house and Granny was coming out the kitchen door. Grandpa was
coming around the side of the house with a pail of water as Granny
hugged my sister and welcomed everyone.
Our timing was good, and before long, we were sitting down to
a big supper. I went out to the well with Grandpa, as Mom helped
Granny take the food off the stove and put it on the table.
Grandpa pulled a battered old galvanized bucket, containing a
jar of milk and a crock of butter, from the well.
Supper consisted of fried chicken and all sorts of garden fresh
vegetables. I couldn't get enough of the piping hot cornbread
with gobs of melting butter. The best part of all, however, was
Granny's apple pie, fresh from the oven of the wood-burning cook
After supper we all retired to the living room as darkness and
the chill of the autumn air closed in. Grandpa had a roaring
fire going in the fireplace and the warmth felt good. The light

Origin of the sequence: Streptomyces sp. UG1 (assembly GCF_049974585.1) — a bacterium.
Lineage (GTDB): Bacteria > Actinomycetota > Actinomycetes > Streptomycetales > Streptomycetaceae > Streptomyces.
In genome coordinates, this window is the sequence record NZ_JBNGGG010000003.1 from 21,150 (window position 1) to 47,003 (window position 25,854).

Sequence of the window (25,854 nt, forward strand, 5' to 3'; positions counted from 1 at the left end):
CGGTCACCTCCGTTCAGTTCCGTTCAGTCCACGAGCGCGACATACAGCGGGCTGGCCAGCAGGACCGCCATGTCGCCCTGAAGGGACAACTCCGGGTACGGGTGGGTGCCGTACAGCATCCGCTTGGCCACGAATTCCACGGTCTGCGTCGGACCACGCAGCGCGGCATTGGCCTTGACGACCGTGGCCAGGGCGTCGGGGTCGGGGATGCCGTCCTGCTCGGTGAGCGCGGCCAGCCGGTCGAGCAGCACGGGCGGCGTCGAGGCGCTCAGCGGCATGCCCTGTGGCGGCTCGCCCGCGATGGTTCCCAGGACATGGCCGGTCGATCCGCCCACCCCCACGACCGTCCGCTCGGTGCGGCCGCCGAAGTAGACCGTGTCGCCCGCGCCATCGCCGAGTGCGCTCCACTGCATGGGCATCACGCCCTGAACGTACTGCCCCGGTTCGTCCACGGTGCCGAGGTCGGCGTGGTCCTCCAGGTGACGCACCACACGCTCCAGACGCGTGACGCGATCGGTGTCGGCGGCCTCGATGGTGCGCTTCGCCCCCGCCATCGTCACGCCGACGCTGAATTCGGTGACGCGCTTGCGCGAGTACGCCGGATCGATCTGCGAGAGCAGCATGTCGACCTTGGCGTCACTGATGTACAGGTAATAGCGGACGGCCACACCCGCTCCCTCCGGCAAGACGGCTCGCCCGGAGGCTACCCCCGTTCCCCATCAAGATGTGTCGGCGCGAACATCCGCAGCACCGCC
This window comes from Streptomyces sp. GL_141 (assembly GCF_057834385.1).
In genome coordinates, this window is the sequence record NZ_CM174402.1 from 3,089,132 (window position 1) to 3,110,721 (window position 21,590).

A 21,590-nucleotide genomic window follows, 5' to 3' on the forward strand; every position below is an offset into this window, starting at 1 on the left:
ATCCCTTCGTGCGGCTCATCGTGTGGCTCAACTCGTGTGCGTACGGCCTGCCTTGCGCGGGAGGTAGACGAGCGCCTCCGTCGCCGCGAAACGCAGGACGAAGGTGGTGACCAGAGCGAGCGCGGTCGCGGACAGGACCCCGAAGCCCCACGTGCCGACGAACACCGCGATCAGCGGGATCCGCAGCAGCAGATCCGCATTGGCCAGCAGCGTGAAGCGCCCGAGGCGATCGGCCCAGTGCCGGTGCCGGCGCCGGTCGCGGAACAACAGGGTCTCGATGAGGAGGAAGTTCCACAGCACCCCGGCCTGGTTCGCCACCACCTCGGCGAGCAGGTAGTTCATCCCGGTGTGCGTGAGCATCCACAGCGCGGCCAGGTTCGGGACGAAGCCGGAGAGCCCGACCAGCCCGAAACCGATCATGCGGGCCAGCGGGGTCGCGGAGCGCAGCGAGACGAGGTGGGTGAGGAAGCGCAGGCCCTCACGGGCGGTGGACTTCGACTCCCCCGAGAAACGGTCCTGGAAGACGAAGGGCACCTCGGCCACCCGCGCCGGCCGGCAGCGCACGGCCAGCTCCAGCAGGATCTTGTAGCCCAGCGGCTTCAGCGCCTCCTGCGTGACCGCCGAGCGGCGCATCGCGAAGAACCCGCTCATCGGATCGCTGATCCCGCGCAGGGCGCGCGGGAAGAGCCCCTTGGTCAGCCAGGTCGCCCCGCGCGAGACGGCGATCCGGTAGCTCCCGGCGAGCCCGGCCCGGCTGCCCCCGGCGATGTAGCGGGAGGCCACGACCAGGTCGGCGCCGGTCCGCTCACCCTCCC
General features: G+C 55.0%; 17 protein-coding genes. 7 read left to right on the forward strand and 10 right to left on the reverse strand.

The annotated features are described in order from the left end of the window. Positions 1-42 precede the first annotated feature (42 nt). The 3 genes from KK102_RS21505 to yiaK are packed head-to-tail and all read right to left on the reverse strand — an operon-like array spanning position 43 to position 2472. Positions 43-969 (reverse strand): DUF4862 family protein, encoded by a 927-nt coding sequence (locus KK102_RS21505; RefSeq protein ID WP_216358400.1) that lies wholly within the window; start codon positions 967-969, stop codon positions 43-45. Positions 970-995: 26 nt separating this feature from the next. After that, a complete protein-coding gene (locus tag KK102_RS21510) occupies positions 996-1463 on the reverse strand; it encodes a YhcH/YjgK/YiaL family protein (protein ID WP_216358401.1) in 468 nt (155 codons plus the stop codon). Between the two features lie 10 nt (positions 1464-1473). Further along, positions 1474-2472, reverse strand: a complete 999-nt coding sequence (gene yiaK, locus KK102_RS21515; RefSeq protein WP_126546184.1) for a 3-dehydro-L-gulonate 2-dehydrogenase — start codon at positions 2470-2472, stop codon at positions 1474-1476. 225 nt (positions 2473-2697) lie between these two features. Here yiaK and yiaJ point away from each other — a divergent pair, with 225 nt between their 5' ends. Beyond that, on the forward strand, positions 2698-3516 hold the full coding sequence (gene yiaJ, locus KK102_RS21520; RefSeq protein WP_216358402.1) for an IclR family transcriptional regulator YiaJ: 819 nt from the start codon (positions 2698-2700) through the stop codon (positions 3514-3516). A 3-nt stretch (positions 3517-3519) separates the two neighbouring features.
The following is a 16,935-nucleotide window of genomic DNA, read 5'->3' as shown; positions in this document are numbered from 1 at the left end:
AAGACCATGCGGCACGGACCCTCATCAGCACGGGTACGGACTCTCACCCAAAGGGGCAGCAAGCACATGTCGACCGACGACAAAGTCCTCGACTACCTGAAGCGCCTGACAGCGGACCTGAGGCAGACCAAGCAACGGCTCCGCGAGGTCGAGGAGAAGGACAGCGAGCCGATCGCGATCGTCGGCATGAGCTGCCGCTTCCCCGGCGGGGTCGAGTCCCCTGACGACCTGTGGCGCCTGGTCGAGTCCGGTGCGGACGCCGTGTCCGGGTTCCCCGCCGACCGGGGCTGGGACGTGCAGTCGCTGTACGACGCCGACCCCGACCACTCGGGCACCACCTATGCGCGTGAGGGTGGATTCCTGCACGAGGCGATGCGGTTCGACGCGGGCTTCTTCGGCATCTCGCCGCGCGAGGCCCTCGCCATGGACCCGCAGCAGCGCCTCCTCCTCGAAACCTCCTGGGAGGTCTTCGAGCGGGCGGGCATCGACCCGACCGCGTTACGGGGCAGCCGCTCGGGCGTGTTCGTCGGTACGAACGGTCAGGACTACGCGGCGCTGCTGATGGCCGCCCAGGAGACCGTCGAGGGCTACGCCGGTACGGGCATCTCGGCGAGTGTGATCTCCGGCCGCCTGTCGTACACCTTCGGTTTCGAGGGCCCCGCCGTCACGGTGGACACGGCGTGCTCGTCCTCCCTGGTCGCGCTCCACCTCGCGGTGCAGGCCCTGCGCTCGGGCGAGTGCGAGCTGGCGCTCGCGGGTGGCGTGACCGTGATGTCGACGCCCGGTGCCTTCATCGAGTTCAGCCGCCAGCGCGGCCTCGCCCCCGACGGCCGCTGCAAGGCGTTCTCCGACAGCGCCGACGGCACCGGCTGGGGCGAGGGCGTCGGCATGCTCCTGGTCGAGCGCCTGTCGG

from the fire combined with a single kerosene lamp to provide
the room's only light. The smell of the burning hickory and kerosene
is one I still remember, even after all these years. The dancing
flames conjured up all sorts of images as Grandpa told some scary
tale about Daniel Boone's narrow escape from the Indians.
When I crawled into that featherbed that night, I slept the sleep
of the innocent. I awoke shortly after dawn to the sounds and
smells of breakfast coming from the kitchen. There was a light
frost outside and Grandpa remarked again about winter coming
early as he poked up the fire in the fireplace.
The visit to Grandpa's farm was over all too soon, and we were
on our way back to the town life and school that I knew. A couple
of years later we would move to Lee County and would live near
Grandpa and Granny. Still, I never forgot those early visits.
Bob Smith, Editor-Publisher of The Three Forks Tradition newspaper,
kindly shares a little part of Kentucky's history with our readers
each month. He is a native of Fleming-Neon and would appreciate
any historical information from that area. He can be reached
at The Three Forks Tradition, P. O. Box 557, Beattyville, KY